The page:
Olympics / Softball
U.S. softball wins 11-0, setting an Olympic record for runs in a game
Like school girls nervous about their first day of class, several members of the U.S. softball team laid out their new uniforms the night...
The Associated Press
BEIJING — Like school girls nervous about their first day of class, several members of the U.S. softball team laid out their new uniforms the night before their Olympic opener.
They couldn't wait to wear them, and once they slipped them on, the Americans looked a lot like they did four years ago.
Picking up where they left off in the Athens Games, the U.S. team started its bid for a fourth straight gold medal with an 11-0 rout of Venezuela on Tuesday that set an Olympic record for runs scored in a game.
"We were so amped up when we got here," said Crystl Bustos, who hit a solo home run. "We couldn't wait to get into a game and get this thing started. We're so sick of practice."
Jennie Finch pitched four no-hit innings and Caitlin Lowe hit an inside-the-park homer as the U.S. won its 15th straight Olympic game and dispatched the Venezuelans in five innings due to the run-difference rule. Andrea Duran drove in three runs, and Natasha Watley contributed a two-run homer.
The Venezuelans, Olympic rookies who never had a chance, dropped to 0-7 against the U.S.
"When we face the USA we have all kinds of problems," catcher Zuleyma Cirimele said. "We always lose by four or five runs. We should have done better."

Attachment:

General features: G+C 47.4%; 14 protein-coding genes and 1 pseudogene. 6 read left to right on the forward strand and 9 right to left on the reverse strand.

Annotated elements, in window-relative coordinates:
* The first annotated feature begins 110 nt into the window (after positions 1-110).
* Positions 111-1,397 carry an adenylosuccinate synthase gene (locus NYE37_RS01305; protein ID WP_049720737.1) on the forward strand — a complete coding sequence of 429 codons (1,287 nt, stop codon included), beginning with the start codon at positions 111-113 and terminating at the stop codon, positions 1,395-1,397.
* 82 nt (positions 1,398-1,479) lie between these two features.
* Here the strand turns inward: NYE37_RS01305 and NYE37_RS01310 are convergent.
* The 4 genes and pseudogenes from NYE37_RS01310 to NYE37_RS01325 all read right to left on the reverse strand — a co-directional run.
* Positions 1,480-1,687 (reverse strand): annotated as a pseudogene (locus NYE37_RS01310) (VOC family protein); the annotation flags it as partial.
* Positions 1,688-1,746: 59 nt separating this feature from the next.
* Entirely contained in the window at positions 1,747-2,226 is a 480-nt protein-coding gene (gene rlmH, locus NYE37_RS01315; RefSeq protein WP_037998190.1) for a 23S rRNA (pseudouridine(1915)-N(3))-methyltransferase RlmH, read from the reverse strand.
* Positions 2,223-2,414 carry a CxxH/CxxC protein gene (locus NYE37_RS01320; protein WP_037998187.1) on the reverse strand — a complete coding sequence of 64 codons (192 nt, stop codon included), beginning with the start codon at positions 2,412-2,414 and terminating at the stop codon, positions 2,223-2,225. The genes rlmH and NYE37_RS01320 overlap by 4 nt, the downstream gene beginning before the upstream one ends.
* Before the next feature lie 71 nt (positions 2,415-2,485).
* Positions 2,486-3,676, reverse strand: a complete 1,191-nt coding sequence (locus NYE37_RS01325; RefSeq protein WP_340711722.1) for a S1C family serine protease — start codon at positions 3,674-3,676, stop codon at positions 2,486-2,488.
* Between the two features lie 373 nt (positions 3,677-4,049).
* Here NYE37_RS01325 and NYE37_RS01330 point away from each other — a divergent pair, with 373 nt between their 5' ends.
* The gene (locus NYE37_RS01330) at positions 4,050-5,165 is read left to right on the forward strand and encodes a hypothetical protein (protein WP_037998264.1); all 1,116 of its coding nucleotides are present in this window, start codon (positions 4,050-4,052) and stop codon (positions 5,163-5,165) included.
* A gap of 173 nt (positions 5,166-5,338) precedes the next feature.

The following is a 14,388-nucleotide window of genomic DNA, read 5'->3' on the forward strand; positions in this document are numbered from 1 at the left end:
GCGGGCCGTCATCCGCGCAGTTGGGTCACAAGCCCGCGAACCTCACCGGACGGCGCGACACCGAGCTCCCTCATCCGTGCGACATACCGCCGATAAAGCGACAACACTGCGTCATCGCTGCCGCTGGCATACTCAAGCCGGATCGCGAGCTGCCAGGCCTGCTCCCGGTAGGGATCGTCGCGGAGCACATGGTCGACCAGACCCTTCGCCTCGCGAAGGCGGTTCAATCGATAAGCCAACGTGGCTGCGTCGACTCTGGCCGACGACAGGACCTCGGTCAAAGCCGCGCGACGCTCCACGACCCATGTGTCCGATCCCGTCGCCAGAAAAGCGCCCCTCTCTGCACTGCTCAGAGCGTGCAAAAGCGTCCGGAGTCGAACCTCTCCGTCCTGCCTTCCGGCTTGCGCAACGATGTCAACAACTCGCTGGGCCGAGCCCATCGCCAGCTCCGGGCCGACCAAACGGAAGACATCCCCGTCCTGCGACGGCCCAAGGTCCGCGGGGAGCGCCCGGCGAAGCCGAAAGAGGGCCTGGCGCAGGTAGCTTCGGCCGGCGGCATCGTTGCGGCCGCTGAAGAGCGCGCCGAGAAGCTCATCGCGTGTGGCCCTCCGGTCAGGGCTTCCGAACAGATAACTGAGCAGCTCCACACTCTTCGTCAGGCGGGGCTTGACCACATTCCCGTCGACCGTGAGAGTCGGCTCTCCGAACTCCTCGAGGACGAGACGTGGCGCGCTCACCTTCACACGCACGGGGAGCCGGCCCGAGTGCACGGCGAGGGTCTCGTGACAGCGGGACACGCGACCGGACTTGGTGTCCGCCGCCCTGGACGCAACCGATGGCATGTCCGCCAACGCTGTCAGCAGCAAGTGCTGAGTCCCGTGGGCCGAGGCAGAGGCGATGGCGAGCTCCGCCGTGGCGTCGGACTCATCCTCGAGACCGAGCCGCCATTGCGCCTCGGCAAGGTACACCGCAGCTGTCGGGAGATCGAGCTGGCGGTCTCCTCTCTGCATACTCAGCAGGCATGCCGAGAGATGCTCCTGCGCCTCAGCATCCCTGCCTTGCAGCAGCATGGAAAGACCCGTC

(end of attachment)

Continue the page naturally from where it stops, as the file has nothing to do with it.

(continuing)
Following pre-game introductions and the traditional gift exchange between the teams, U.S. coach Mike Candrea gathered his team near the dugout and asked, "Who do you play for?"
"U-S-A," shouted the world's top-ranked team.
The question is can anyone play with the Americans?
Four years ago in Greece, the U.S. were softball goddesses. They obliterated the tournament field, outscoring the other seven teams 51-1 to win their third consecutive gold.
With 10 players back from that squad, the U.S. is expected to roll again, although Japan, Australia, China and Canada all have enough talent to hang with the Americans.
Beating them is a whole other ballgame.
Bustos, a three-time Olympian, insists that while softball may appear lopsided, winning a gold medal in the sport's last Olympic appearance until at least 2016 is no guarantee.
"We've already played Canada and Japan and China this year," she said. "The gaps have closed, and we recognize that. It's going to be interesting. I don't take anything for granted. I think it's going to be a little bit harder."
Things could get a lot tougher for the U.S. on Wednesday when it faces longtime nemesis Australia. It will be a rematch of the gold-medal game in Athens, which the U.S. won 5-1. The Aussies have twice beaten the Americans on the Olympic diamond: in 1996 at Atlanta and 2000 in Sydney.
Another U.S. rout Tuesday was probably not what a few International Olympic Committee members on hand at steamy Fengtai Softball Field wanted to see.
The IOC voted softball off the 2012 program for London, and many feel the decision was partly a backlash against the Americans' supremacy since softball was added to the games in 1996.
"We're not trying to put on a show," Candrea said. "We're playing the game the way we want to play it. USA softball is playing aggressively and it's playing smart, and that's really my only concern right now.
"It was a great show, and I hope we have many more."
In the tournament opener, Canada defeated Taiwan 6-1. Laura Bay Regula allowed just one hit in five innings and Megan Timpf drove in three runs for the Canadians, who matched their entire run output while finishing fifth in '04.
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